Investigators at Mayo Clinic’s campus in Florida have identified a key molecule that, in mice, helps protect the body’s central nervous system against the runaway inflammation. Based on that discovery, Mayo scientists are now on the hunt for an agent that pumps up that protective response against sepsis in humans, and determine downstream pathways that can be augmented to prevent further central nervous system damage.
“Sepsis most often develops in the youngest and the oldest of us, when the immune system can respond abnormally,” says the study’s senior investigator, John Fryer, Ph.D., associate professor, Department of Neuroscience, at Mayo Clinic’s Florida campus.
“By discovering a protein that keeps the central nervous system inflammatory response from sepsis in check, we now have a path to finding or developing a targeted agent that may substantially lower the high toll experienced every year from sepsis.”
A bacterial infection that sets off an overactive immune response is often the reason that sepsis develops, Dr. Fryer says. And while up to half of affected patients survive, many experience acute delirium and have substantially increased risk of long-lasting cognitive and behavioral impairments, he says.
“Few people realize how prevalent sepsis is and what a devastating immune reaction it causes. Our goal is to help the immune system react properly, and our discovery offers us an exciting prospective avenue for therapy,” says Dr. Fryer.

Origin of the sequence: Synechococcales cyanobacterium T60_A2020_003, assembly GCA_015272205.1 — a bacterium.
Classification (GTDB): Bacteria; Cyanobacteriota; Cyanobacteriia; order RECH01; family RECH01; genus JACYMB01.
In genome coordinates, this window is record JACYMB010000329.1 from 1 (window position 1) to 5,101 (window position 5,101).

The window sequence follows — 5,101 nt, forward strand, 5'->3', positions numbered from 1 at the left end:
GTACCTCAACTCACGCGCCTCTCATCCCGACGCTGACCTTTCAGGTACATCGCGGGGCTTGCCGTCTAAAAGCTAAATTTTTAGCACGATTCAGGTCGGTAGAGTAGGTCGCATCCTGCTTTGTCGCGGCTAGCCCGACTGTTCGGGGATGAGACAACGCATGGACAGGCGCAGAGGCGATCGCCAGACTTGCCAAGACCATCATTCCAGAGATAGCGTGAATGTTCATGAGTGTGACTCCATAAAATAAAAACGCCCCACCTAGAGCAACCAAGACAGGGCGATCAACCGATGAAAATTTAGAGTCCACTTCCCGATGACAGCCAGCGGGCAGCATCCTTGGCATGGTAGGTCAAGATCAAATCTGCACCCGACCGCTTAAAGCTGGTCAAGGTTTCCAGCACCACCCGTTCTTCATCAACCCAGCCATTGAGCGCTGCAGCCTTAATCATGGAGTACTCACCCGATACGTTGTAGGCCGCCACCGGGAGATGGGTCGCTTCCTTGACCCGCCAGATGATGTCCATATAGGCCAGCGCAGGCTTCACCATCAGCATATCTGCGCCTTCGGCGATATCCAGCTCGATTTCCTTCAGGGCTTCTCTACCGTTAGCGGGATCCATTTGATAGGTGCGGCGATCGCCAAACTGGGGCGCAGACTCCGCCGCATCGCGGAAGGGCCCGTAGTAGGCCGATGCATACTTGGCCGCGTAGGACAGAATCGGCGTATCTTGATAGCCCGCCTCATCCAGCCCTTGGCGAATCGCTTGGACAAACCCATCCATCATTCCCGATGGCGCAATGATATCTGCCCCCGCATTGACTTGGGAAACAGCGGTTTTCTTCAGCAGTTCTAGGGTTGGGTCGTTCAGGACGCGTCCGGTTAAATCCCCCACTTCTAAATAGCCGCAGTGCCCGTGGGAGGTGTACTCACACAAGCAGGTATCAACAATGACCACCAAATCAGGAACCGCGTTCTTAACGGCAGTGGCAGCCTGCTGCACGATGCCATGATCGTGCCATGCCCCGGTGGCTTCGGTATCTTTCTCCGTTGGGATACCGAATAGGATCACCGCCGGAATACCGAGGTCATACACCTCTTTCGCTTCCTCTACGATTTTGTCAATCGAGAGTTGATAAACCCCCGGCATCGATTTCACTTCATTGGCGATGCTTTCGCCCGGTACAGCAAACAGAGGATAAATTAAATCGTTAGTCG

Scientists who have studied the protein identified in the study, lipocalin-2, may be surprised to learn that it is not the villain some investigators believe it to be, he adds. “There has been the suggestion that lipocalin-2 is a neurotoxic molecule. We find it, in the right context, not to be not toxic at all, but highly protective.”
To conduct the study, Mayo Clinic investigators used a mouse model of sepsis to look at cytokines present in the central nervous system during sepsis. Cytokines are small proteins important for cell signalling.
Of more than 100 different cytokines, they found that lipocalin-2 was the most substantially elevated in the central nervous system as sepsis developed.
To test the role of this molecule in the disease, researchers used a mouse without lipocalin-2 (a mouse in which the gene that produces lipocalin-2 is deleted) and found significantly higher levels of pro-inflammatory proteins and significantly worsening behavioural side effects. Investigators then validated their finding that lipocalin-2 was key to mediating inflammation in sepsis through a genetic analysis that revealed several anti-inflammatory pathways that were being controlled by this molecule.
There are two potential clinical uses of this discovery, according to Dr. Fryer. One is that lipocalin-2 could be a marker for sepsis, meaning that it may be possible to test for lipocalin-2 in patients to see whether sepsis is developing. The other use is as an agent that boosts lipocalin-2 levels or augments its function in the brain may prevent central nervous system damage and cognitive impairments that occur after sepsis-like conditions, he says.
“We are combing the National Institutes of Health’s (NIH) clinical collection of currently approved drugs to see if any work like lipocalin-2, and we are also screening drug libraries of novel compounds,” Dr. Fryer says. “We are also trying to understand the detailed molecular mechanism underlying the protective effect of lipocalin-2 in this context.”
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